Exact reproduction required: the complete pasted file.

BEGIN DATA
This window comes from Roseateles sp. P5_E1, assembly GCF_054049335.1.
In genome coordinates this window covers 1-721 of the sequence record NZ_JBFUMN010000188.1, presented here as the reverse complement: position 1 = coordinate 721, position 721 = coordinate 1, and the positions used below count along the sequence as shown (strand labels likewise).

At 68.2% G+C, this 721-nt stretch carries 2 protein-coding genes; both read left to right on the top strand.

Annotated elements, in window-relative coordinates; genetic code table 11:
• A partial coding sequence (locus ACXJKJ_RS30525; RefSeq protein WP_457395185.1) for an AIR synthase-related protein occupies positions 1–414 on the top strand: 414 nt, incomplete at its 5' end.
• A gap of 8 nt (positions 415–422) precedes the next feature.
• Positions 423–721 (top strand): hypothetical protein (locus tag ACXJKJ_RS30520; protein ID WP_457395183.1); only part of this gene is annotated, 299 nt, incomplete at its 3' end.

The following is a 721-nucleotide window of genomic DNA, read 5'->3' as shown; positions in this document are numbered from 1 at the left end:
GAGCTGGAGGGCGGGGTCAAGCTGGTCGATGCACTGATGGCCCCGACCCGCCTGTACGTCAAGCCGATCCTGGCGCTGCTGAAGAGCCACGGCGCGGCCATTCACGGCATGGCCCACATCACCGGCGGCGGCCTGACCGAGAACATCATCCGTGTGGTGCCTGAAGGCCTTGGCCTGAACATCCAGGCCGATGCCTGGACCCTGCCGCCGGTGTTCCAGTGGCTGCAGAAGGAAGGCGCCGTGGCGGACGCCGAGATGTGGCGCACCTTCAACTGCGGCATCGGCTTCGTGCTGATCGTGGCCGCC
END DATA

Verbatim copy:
This window comes from Roseateles sp. P5_E1, assembly GCF_054049335.1.
In genome coordinates this window covers 1-721 of the sequence record NZ_JBFUMN010000188.1, presented here as the reverse complement: position 1 = coordinate 721, position 721 = coordinate 1, and the positions used below count along the sequence as shown (strand labels likewise).

At 68.2% G+C, this 721-nt stretch carries 2 protein-coding genes; both read left to right on the top strand.

Annotated elements, in window-relative coordinates; genetic code table 11:
• A partial coding sequence (locus ACXJKJ_RS30525; RefSeq protein WP_457395185.1) for an AIR synthase-related protein occupies positions 1–414 on the top strand: 414 nt, incomplete at its 5' end.
• A gap of 8 nt (positions 415–422) precedes the next feature.
• Positions 423–721 (top strand): hypothetical protein (locus tag ACXJKJ_RS30520; protein ID WP_457395183.1); only part of this gene is annotated, 299 nt, incomplete at its 3' end.

The following is a 721-nucleotide window of genomic DNA, read 5'->3' as shown; positions in this document are numbered from 1 at the left end:
GAGCTGGAGGGCGGGGTCAAGCTGGTCGATGCACTGATGGCCCCGACCCGCCTGTACGTCAAGCCGATCCTGGCGCTGCTGAAGAGCCACGGCGCGGCCATTCACGGCATGGCCCACATCACCGGCGGCGGCCTGACCGAGAACATCATCCGTGTGGTGCCTGAAGGCCTTGGCCTGAACATCCAGGCCGATGCCTGGACCCTGCCGCCGGTGTTCCAGTGGCTGCAGAAGGAAGGCGCCGTGGCGGACGCCGAGATGTGGCGCACCTTCAACTGCGGCATCGGCTTCGTGCTGATCGTGGCCGCC